Root Cause Analysis (RCA) is a methodology widely used in engineering, quality control, accident analysis and epidemiology. Although not familiar with the term until recently, it came up several times in my reading on epidemiology while trying to better understand Covid-19. RCA essentially is that in order to find a solution, one needs to look for the root cause of the problem. Its inventor was Sakichi Toyoda who lived from 1867 to 1930. He is known as the Japanese Thomas Edison. He outlined the steps to get to a root cause that he called “The Five Whys.” The concept was not widely adopted in the West until Edwards Demming, a well-known management consultant who studied Japanese quality control, brought it to American companies. It became a core concept in “Six Sigma” quality control programs.
The concept seems to be common sense. How can one expect to solve a problem if one does not know the root cause of it? This should be useful in a lot of the problems challenging our society today and certainly should illuminate portfolio construction. After all, surely it’s better to structure portfolios based on a deep understanding of the root cause of the challenges we face in the markets today.
In the past few weeks, the United States experienced the most widespread social unrest since the late 1960’s. We are also seeing the worst unemployment numbers ever recorded on some measures. So, what is the root cause of these problems? On the surface, you could easily answer “Racism” and “Covid-19.” But, perhaps, there may be a root cause to be discovered by deeper analysis?
Many historians and economists have argued that all social and international conflicts have economics as their root cause. Karl Marx was one of them. He saw inequality in economic conditions and espoused the theory of communism which in one form or another is still being put forth today despite its abject failure everywhere it has been tried. In fact, his theories have gained newfound support as wealth disparity has skyrocketed all over the world, including here in the United States.
We suggest that 1971 was a very important year. An event that year may be the root cause of many of today’s problems. What happened in 1971? The world went off the gold standard. Prior to then, foreign dollar reserves could be exchanged for gold at a fixed price of $35 per ounce of gold. So, the dollar was literally as good as gold. The dollar was in fact gold.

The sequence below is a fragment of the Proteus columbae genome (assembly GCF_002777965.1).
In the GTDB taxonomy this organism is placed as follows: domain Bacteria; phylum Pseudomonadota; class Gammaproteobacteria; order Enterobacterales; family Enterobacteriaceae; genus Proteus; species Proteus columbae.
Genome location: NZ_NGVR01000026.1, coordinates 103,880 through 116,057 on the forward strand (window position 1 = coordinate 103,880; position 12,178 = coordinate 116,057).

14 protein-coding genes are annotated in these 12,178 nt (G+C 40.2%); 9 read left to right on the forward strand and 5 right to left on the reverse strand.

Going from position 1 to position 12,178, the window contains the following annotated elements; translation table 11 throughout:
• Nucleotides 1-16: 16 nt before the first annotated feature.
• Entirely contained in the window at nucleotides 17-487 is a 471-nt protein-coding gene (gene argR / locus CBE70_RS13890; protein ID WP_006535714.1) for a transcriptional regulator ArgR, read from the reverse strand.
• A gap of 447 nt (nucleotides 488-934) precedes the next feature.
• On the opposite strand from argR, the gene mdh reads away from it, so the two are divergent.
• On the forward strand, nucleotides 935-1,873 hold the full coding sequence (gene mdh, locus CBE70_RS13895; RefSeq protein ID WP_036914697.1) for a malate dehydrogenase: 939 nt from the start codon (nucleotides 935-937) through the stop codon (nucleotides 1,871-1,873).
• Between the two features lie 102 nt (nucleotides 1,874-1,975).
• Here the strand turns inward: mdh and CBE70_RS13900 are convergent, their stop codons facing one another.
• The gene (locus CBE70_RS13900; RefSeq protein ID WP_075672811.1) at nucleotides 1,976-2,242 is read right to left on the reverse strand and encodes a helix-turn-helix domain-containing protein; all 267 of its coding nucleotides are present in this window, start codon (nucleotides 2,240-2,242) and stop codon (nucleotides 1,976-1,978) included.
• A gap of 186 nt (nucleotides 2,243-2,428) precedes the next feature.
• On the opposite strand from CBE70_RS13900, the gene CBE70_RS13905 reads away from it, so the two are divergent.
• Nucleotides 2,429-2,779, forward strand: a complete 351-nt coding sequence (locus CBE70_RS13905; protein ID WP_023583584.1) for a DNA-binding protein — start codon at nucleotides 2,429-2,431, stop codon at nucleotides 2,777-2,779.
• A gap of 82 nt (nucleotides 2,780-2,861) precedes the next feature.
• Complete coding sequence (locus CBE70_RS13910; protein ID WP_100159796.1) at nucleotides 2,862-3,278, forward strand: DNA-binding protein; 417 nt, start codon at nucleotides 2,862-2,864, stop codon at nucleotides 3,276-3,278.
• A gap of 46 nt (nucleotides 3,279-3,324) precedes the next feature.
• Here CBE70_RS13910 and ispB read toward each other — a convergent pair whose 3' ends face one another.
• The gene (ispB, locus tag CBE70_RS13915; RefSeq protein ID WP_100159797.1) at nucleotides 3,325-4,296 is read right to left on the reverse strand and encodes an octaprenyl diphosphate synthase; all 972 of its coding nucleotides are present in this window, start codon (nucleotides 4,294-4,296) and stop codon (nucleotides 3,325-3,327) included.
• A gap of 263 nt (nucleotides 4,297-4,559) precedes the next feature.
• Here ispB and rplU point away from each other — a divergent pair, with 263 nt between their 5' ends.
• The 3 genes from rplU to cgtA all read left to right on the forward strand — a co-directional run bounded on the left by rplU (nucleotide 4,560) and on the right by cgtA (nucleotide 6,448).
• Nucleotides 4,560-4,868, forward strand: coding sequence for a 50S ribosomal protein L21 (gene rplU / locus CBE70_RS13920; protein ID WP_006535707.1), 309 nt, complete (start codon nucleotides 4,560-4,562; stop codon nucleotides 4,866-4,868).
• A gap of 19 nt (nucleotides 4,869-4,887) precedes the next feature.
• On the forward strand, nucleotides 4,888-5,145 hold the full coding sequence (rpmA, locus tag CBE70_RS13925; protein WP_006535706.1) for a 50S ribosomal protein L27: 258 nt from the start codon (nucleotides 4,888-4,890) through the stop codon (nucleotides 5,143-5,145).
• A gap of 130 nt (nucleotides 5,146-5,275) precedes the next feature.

The world’s monetary system had been anchored to the dollar by the Bretton Woods System that the winners established following World War II. However, because the United States committed to continue redeeming dollars for gold, the system was really anchored by gold. This all changed in 1971 when Nixon “temporarily” suspended the conversion of dollars to gold due to an emergency situation (similar to how the Federal Reserve (Fed) “temporarily” expanded its balance sheet in 2008 due to the Lehman crisis). The emergency was that, after a decade of overspending on imports, Johnson’s “Great Society” social programs and the Vietnam War, accommodated by dollars created by the Fed, there were too many dollars relative to the gold supply. As inflation increased, foreign governments wanted to exchange their holdings of dollars for gold as they were allowed to by Bretton Woods. Nixon stopped this with the 1971 order.
President Richard Nixon, Treasury Secretary John Connally, Federal Reserve Chairman Arthur Burns & other Cabinet Members
Source: National Archives Catalog
With the dollar free to “float” its value it did what many floating currencies do: it sank. This currency devaluation exacerbated the domestic inflation problem and led to a decade of “malaise.” The dollar devalued against gold and other commodities (recall the 1973 Oil Crisis followed soon after). Those who understood what happened in 1971 were able to profit handsomely over the next decade if they positioned for inflation, which peaked at nearly 15% in early 1980. Inflation literally dominated the decade. If you understood it, that was a powerful insight.
Nixon removed the constraint on the Fed and the fiscal authorities. No longer did they have to act with prudence, constrained by the gold standard. Prior to this change, the Fed was limited in its actions by its gold supply. It could only lower interest rates and reserve requirements or expand its balance sheet if it had sufficient gold reserves. The suspension of convertibility changed all that. The Fed could pretty much do whatever it wanted. The only constraint would be the political pressure that might arise if the decisions created bad outcomes. The Fed could “do whatever it takes” to steal a quote from another seemingly unconstrained central banker, Mario Draghi of the European Central Bank.
The 1960’s were a time of social upheaval in America. However, many welcomed the changes that came from that upheaval. The Civil Rights movement promoted racial fairness in America. After several decades of improvement in economic conditions of the middle class, hopeful policy makers and citizens looked to the future and thought poverty could be eradicated and economic disparity could be alleviated further. Results would disappoint. Fundamentals deteriorated soon after the gold window closed. Our research team does not think that is a coincidence.